Union “Salting” – Yes, it’s legal, and yes, they count
By Greg McGinnis
One of the challenges for unions seeking to organize workers is to get “inside organizers” with regular access to employees. A solution to this problem is the practice of “salting”, where a union sends in an organizer or two to get hired by the employer – sometimes these organizers are salaried employees of the union, and sometimes they are just out-of-work union members. Sometimes they receive pay for engaging in the organizing activity, sometimes they don’t. The practice is especially common in the construction industry.
Salting drives many employers mad. Additionally galling to many employers is the fact that the “salts” may actually count as members of the bargaining unit, when determining the percentage of support that the union has among the employees.
In recent times, Ontario employers have been challenging the practice of “salting” before the OLRB, with no success whatsoever. The OLRB has stated that, not only is “salting” a lawful and legitimate practice, but there is no reason under the statute to exclude the “salts” from the count. The OLRB has not accepted the argument that the credibility of evidence tendered by “salts” should be questionable because they have an alleged “vested interest” in the outcome, and has not agreed that salting violates the principle of majority rule.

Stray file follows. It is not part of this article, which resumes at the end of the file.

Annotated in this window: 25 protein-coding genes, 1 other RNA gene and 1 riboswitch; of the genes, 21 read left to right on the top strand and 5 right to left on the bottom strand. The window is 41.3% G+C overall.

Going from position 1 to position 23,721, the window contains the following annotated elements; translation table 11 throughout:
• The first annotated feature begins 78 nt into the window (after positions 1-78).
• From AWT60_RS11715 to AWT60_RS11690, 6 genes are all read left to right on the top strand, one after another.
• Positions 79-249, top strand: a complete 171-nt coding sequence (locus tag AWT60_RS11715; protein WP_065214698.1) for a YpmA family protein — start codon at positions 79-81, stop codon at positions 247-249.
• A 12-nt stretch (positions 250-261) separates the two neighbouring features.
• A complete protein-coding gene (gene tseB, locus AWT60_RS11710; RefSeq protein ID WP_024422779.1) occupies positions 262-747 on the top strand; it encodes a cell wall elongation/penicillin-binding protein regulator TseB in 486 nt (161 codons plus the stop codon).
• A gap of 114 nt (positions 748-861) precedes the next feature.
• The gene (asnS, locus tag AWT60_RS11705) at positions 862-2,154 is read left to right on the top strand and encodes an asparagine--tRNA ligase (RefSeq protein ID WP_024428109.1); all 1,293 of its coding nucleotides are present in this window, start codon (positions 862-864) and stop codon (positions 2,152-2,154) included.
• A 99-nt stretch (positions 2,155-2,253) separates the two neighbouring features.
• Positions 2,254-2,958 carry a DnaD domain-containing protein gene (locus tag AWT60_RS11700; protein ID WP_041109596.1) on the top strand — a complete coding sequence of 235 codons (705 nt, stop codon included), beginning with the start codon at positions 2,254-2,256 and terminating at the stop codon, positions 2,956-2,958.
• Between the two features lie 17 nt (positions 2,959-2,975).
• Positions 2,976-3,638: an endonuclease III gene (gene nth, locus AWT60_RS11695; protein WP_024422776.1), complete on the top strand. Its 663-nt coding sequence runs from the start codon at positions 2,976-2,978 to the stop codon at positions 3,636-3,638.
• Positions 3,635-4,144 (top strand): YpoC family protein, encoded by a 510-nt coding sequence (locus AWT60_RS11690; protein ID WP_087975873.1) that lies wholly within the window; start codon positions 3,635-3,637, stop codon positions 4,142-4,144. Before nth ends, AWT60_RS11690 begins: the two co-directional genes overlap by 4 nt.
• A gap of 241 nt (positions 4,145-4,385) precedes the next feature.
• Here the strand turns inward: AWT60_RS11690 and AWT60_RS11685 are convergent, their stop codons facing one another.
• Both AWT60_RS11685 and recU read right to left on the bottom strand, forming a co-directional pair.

In the most recent case, the Board put another nail in the coffin of arguments against “salting”:
… it is immaterial whether a salt is receiving pay from the union at the same time as receiving compensation from the employer. … such circumstances are irrelevant in the determination as to whether a “salt” is an employee. … the Board does not give weight or value to the motives of a person in its determination as to who is an employee. … the fact the Summers and McLeod have participated in “salting”, a legal and permissible organizing tactic, should in no way result in a characterization that they do not have clean hands, as asserted by the responding party. Their participation in a legal activity in no way impacts on their credibility as witnesses in these proceedings.
For employers who oppose the practice, it’s clear that only a legislative change can alter the legal rules at this point.